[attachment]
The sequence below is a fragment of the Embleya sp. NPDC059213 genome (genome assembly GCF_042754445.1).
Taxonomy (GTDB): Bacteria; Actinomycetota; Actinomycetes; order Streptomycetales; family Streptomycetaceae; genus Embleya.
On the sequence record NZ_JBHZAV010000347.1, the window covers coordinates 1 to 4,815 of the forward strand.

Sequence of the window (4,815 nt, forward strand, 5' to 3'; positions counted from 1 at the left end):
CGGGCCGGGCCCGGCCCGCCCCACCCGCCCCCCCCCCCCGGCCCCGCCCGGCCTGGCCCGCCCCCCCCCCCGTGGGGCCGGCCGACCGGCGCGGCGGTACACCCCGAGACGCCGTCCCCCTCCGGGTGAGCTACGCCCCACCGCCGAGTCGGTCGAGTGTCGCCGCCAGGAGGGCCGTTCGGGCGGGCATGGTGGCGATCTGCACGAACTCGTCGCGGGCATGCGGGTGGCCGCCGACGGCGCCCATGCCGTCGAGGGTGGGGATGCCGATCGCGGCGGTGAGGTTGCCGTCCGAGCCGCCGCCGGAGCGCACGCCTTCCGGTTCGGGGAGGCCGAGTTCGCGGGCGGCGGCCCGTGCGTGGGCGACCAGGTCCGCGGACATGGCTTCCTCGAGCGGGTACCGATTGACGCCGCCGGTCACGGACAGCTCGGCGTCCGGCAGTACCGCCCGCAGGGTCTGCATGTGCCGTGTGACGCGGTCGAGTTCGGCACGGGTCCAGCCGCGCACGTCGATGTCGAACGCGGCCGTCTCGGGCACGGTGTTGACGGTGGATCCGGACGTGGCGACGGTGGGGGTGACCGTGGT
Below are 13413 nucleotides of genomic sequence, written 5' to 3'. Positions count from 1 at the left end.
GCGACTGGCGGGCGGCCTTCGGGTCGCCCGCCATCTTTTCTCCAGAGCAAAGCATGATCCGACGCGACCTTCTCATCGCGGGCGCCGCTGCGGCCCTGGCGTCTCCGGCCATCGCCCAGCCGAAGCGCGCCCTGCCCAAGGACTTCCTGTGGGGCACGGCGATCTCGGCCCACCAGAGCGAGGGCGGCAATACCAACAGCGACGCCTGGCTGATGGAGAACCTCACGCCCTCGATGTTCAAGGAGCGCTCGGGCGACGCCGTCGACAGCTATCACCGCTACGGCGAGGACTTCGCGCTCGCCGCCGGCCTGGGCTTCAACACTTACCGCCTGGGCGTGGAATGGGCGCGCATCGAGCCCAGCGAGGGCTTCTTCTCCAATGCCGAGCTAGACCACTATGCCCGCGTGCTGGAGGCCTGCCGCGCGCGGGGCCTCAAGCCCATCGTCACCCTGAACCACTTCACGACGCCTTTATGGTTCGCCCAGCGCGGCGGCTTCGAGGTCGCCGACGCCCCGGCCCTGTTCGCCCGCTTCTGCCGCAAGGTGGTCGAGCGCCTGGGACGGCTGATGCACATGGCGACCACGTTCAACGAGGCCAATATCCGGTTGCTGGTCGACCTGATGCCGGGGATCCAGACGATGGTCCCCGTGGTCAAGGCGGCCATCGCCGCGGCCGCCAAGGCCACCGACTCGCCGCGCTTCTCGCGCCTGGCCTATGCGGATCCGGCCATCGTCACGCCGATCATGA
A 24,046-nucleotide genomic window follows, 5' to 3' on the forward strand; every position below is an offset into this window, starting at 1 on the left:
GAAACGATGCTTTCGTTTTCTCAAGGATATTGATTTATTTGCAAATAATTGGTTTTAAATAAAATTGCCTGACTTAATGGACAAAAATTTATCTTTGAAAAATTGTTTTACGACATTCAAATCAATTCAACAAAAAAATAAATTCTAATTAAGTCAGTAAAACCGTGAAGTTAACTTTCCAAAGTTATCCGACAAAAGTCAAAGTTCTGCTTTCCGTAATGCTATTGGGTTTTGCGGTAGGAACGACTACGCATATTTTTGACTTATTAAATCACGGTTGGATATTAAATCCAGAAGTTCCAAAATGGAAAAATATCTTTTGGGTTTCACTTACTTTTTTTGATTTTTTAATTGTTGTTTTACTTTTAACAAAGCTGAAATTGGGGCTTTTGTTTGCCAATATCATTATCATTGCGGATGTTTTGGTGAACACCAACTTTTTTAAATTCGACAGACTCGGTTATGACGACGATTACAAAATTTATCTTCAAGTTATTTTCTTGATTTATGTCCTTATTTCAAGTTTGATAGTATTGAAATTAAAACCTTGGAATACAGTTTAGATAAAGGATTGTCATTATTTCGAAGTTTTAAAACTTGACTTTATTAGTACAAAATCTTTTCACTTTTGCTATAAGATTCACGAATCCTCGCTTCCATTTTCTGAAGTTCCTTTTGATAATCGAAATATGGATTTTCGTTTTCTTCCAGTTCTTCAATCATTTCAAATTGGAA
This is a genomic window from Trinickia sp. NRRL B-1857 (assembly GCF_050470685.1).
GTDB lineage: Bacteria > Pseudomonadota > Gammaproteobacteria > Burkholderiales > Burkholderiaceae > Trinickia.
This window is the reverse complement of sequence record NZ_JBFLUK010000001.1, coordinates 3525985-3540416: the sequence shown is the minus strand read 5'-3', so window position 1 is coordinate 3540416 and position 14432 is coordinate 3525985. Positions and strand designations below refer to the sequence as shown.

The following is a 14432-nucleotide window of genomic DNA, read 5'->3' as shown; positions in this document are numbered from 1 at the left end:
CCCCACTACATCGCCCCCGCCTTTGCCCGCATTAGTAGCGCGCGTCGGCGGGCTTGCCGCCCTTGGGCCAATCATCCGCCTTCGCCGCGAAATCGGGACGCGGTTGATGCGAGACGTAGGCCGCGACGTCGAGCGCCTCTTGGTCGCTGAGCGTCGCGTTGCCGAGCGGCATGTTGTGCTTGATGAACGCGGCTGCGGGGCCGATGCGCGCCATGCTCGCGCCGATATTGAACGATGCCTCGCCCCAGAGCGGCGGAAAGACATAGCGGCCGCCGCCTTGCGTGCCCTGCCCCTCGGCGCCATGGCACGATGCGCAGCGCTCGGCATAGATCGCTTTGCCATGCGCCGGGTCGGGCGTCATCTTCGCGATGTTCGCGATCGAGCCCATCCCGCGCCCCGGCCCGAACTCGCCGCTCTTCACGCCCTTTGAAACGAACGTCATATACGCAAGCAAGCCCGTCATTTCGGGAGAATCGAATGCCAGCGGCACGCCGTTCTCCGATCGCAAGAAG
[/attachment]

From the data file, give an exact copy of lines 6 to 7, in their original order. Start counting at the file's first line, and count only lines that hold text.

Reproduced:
Below are 13413 nucleotides of genomic sequence, written 5' to 3'. Positions count from 1 at the left end.
GCGACTGGCGGGCGGCCTTCGGGTCGCCCGCCATCTTTTCTCCAGAGCAAAGCATGATCCGACGCGACCTTCTCATCGCGGGCGCCGCTGCGGCCCTGGCGTCTCCGGCCATCGCCCAGCCGAAGCGCGCCCTGCCCAAGGACTTCCTGTGGGGCACGGCGATCTCGGCCCACCAGAGCGAGGGCGGCAATACCAACAGCGACGCCTGGCTGATGGAGAACCTCACGCCCTCGATGTTCAAGGAGCGCTCGGGCGACGCCGTCGACAGCTATCACCGCTACGGCGAGGACTTCGCGCTCGCCGCCGGCCTGGGCTTCAACACTTACCGCCTGGGCGTGGAATGGGCGCGCATCGAGCCCAGCGAGGGCTTCTTCTCCAATGCCGAGCTAGACCACTATGCCCGCGTGCTGGAGGCCTGCCGCGCGCGGGGCCTCAAGCCCATCGTCACCCTGAACCACTTCACGACGCCTTTATGGTTCGCCCAGCGCGGCGGCTTCGAGGTCGCCGACGCCCCGGCCCTGTTCGCCCGCTTCTGCCGCAAGGTGGTCGAGCGCCTGGGACGGCTGATGCACATGGCGACCACGTTCAACGAGGCCAATATCCGGTTGCTGGTCGACCTGATGCCGGGGATCCAGACGATGGTCCCCGTGGTCAAGGCGGCCATCGCCGCGGCCGCCAAGGCCACCGACTCGCCGCGCTTCTCGCGCCTGGCCTATGCGGATCCGGCCATCGTCACGCCGATCATGA